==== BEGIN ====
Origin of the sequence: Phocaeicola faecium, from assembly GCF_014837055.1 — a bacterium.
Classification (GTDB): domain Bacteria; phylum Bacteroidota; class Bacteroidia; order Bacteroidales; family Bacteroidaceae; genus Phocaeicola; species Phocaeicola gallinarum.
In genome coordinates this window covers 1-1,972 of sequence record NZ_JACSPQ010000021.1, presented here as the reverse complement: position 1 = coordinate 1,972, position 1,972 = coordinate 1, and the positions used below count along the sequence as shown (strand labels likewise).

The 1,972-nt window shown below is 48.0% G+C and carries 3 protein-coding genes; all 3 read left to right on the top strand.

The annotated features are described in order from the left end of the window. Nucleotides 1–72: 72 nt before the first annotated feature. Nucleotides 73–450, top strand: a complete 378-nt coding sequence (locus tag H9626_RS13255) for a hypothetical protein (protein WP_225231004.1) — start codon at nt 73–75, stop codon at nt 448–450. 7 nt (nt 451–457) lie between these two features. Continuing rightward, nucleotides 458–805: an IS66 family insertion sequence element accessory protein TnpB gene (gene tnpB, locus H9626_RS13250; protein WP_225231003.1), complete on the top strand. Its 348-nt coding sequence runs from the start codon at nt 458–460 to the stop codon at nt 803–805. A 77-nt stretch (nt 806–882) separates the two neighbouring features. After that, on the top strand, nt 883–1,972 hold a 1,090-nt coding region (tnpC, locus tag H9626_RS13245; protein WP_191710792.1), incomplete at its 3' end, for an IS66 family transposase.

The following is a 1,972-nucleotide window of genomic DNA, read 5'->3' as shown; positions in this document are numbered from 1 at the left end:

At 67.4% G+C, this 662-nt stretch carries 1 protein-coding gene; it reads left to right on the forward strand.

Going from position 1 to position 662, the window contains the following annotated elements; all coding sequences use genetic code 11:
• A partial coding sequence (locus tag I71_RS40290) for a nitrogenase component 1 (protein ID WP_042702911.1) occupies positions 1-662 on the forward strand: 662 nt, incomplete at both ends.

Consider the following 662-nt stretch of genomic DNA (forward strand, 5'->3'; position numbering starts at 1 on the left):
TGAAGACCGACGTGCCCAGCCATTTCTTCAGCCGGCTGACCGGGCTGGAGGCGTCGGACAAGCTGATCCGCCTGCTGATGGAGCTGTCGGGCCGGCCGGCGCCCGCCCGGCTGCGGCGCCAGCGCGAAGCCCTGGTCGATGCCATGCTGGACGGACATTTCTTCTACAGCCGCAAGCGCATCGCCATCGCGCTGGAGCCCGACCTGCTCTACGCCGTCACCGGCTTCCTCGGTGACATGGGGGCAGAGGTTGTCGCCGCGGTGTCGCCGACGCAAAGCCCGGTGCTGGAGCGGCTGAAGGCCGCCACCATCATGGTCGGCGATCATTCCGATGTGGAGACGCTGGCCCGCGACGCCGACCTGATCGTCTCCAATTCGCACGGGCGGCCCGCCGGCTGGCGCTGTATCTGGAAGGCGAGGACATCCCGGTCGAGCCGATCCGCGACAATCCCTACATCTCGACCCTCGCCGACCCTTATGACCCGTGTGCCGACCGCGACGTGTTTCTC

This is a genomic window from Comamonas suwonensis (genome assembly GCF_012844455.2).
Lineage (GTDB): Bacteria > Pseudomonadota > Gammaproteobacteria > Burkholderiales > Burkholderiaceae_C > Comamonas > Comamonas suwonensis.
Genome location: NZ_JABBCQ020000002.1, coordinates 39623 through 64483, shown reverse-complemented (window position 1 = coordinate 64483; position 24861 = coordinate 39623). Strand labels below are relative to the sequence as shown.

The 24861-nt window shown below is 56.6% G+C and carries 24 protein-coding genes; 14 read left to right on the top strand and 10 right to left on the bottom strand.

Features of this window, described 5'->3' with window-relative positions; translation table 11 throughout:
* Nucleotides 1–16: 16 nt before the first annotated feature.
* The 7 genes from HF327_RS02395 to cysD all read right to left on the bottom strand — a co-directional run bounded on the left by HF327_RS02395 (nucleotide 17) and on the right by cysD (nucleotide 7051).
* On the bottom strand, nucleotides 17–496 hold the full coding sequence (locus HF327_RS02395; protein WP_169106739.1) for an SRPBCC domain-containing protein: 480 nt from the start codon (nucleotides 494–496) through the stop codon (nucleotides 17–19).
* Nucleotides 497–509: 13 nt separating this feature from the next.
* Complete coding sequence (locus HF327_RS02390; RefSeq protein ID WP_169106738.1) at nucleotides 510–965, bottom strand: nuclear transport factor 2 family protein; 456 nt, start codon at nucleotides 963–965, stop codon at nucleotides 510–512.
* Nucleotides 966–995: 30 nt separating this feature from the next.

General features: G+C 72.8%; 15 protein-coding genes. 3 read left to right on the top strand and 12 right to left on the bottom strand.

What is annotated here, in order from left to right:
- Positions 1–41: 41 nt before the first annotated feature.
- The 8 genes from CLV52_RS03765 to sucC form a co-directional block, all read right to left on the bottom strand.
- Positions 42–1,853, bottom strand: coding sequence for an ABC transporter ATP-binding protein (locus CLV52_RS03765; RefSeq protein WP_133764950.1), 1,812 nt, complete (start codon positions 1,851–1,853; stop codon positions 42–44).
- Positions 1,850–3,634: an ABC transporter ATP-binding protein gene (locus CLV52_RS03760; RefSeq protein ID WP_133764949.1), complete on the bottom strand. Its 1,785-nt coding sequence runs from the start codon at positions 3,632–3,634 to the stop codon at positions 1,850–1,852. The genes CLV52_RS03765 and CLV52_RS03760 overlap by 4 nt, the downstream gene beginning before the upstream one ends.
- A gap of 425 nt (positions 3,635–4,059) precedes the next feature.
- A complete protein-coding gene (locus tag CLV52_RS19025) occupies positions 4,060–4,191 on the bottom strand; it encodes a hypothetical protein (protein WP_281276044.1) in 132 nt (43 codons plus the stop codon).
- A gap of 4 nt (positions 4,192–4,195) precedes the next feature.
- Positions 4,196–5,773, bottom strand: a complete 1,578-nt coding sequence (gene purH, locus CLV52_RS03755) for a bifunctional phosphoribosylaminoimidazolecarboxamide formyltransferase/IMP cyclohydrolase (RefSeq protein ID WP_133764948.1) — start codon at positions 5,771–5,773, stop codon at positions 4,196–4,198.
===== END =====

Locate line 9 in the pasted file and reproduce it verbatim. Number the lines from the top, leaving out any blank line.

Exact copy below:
• A partial coding sequence (locus tag I71_RS40290) for a nitrogenase component 1 (protein ID WP_042702911.1) occupies positions 1-662 on the forward strand: 662 nt, incomplete at both ends.